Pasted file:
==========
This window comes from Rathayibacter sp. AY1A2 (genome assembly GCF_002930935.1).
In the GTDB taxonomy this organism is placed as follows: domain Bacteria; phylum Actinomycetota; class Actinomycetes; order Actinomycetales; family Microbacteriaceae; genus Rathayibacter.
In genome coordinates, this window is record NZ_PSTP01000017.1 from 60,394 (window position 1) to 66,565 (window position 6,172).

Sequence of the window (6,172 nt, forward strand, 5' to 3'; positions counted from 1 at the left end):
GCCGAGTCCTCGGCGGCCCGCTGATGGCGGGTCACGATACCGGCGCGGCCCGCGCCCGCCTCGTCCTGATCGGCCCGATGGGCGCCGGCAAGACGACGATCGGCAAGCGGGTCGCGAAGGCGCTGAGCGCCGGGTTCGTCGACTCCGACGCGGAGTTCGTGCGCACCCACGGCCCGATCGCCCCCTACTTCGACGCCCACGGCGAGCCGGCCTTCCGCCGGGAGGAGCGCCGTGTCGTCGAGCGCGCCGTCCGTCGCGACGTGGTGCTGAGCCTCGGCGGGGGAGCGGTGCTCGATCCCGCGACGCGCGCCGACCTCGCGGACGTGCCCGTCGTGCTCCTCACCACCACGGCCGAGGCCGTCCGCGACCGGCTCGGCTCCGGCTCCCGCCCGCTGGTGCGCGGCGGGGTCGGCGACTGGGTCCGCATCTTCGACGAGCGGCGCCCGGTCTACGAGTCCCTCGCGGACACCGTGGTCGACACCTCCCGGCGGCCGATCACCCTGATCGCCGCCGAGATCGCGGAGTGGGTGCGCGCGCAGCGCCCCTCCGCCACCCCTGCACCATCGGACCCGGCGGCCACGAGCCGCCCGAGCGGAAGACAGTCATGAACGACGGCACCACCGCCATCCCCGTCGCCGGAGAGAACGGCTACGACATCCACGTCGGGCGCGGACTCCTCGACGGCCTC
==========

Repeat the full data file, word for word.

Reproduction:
This window comes from Rathayibacter sp. AY1A2 (genome assembly GCF_002930935.1).
In the GTDB taxonomy this organism is placed as follows: domain Bacteria; phylum Actinomycetota; class Actinomycetes; order Actinomycetales; family Microbacteriaceae; genus Rathayibacter.
In genome coordinates, this window is record NZ_PSTP01000017.1 from 60,394 (window position 1) to 66,565 (window position 6,172).

Sequence of the window (6,172 nt, forward strand, 5' to 3'; positions counted from 1 at the left end):
GCCGAGTCCTCGGCGGCCCGCTGATGGCGGGTCACGATACCGGCGCGGCCCGCGCCCGCCTCGTCCTGATCGGCCCGATGGGCGCCGGCAAGACGACGATCGGCAAGCGGGTCGCGAAGGCGCTGAGCGCCGGGTTCGTCGACTCCGACGCGGAGTTCGTGCGCACCCACGGCCCGATCGCCCCCTACTTCGACGCCCACGGCGAGCCGGCCTTCCGCCGGGAGGAGCGCCGTGTCGTCGAGCGCGCCGTCCGTCGCGACGTGGTGCTGAGCCTCGGCGGGGGAGCGGTGCTCGATCCCGCGACGCGCGCCGACCTCGCGGACGTGCCCGTCGTGCTCCTCACCACCACGGCCGAGGCCGTCCGCGACCGGCTCGGCTCCGGCTCCCGCCCGCTGGTGCGCGGCGGGGTCGGCGACTGGGTCCGCATCTTCGACGAGCGGCGCCCGGTCTACGAGTCCCTCGCGGACACCGTGGTCGACACCTCCCGGCGGCCGATCACCCTGATCGCCGCCGAGATCGCGGAGTGGGTGCGCGCGCAGCGCCCCTCCGCCACCCCTGCACCATCGGACCCGGCGGCCACGAGCCGCCCGAGCGGAAGACAGTCATGAACGACGGCACCACCGCCATCCCCGTCGCCGGAGAGAACGGCTACGACATCCACGTCGGGCGCGGACTCCTCGACGGCCTC